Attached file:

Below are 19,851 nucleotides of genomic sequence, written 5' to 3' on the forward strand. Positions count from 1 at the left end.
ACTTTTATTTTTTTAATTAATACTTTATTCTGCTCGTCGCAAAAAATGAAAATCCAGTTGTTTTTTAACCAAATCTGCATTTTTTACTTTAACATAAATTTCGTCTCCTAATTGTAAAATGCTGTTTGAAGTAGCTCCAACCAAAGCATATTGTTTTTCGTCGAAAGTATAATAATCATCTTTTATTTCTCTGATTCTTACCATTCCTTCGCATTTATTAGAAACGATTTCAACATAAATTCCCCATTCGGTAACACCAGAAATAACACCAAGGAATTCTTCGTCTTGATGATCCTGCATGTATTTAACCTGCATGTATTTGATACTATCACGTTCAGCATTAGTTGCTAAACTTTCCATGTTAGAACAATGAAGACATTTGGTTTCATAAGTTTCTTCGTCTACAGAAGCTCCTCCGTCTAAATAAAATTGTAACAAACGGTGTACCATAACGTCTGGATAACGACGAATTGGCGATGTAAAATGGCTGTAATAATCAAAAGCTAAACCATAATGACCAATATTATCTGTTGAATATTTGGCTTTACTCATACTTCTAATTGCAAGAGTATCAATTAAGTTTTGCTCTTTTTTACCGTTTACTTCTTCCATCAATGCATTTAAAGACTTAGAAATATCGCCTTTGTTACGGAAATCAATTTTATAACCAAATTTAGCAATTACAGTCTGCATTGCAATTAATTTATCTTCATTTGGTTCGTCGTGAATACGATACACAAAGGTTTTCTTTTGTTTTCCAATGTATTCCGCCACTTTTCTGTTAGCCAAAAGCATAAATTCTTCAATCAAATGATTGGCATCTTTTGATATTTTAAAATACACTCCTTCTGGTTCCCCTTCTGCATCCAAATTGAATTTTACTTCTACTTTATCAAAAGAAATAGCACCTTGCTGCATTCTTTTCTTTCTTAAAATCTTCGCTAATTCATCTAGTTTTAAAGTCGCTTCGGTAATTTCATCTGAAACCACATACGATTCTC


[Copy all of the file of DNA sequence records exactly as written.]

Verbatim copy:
Below are 19,851 nucleotides of genomic sequence, written 5' to 3' on the forward strand. Positions count from 1 at the left end.
ACTTTTATTTTTTTAATTAATACTTTATTCTGCTCGTCGCAAAAAATGAAAATCCAGTTGTTTTTTAACCAAATCTGCATTTTTTACTTTAACATAAATTTCGTCTCCTAATTGTAAAATGCTGTTTGAAGTAGCTCCAACCAAAGCATATTGTTTTTCGTCGAAAGTATAATAATCATCTTTTATTTCTCTGATTCTTACCATTCCTTCGCATTTATTAGAAACGATTTCAACATAAATTCCCCATTCGGTAACACCAGAAATAACACCAAGGAATTCTTCGTCTTGATGATCCTGCATGTATTTAACCTGCATGTATTTGATACTATCACGTTCAGCATTAGTTGCTAAACTTTCCATGTTAGAACAATGAAGACATTTGGTTTCATAAGTTTCTTCGTCTACAGAAGCTCCTCCGTCTAAATAAAATTGTAACAAACGGTGTACCATAACGTCTGGATAACGACGAATTGGCGATGTAAAATGGCTGTAATAATCAAAAGCTAAACCATAATGACCAATATTATCTGTTGAATATTTGGCTTTACTCATACTTCTAATTGCAAGAGTATCAATTAAGTTTTGCTCTTTTTTACCGTTTACTTCTTCCATCAATGCATTTAAAGACTTAGAAATATCGCCTTTGTTACGGAAATCAATTTTATAACCAAATTTAGCAATTACAGTCTGCATTGCAATTAATTTATCTTCATTTGGTTCGTCGTGAATACGATACACAAAGGTTTTCTTTTGTTTTCCAATGTATTCCGCCACTTTTCTGTTAGCCAAAAGCATAAATTCTTCAATCAAATGATTGGCATCTTTTGATATTTTAAAATACACTCCTTCTGGTTCCCCTTCTGCATCCAAATTGAATTTTACTTCTACTTTATCAAAAGAAATAGCACCTTGCTGCATTCTTTTCTTTCTTAAAATCTTCGCTAATTCATCTAGTTTTAAAGTCGCTTCGGTAATTTCATCTGAAACCACATACGATTCTC